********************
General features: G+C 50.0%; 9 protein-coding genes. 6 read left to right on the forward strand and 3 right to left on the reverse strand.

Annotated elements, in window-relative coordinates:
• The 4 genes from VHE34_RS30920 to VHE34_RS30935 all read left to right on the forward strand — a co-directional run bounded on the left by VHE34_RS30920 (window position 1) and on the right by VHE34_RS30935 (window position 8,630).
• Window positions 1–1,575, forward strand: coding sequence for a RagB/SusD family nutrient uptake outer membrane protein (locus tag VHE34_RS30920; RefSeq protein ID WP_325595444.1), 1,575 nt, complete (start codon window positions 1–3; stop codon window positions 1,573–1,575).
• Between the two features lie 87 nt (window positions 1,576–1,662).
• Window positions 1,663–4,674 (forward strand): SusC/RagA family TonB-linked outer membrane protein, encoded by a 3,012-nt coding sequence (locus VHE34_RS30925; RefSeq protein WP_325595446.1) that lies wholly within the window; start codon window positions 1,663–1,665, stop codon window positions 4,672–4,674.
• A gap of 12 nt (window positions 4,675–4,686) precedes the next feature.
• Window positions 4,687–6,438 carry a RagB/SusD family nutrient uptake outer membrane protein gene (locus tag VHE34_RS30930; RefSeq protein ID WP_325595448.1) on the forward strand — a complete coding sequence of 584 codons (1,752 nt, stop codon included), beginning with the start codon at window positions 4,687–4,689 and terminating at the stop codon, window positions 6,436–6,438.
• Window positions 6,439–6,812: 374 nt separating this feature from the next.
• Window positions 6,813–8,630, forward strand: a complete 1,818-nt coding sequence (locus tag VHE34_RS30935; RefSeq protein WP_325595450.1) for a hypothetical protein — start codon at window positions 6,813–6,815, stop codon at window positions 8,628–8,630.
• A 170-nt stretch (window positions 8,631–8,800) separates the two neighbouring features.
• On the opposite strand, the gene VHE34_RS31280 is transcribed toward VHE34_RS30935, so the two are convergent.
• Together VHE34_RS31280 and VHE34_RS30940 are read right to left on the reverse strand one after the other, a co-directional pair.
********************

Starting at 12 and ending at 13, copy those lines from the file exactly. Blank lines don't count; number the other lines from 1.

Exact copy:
• On the opposite strand, the gene VHE34_RS31280 is transcribed toward VHE34_RS30935, so the two are convergent.
• Together VHE34_RS31280 and VHE34_RS30940 are read right to left on the reverse strand one after the other, a co-directional pair.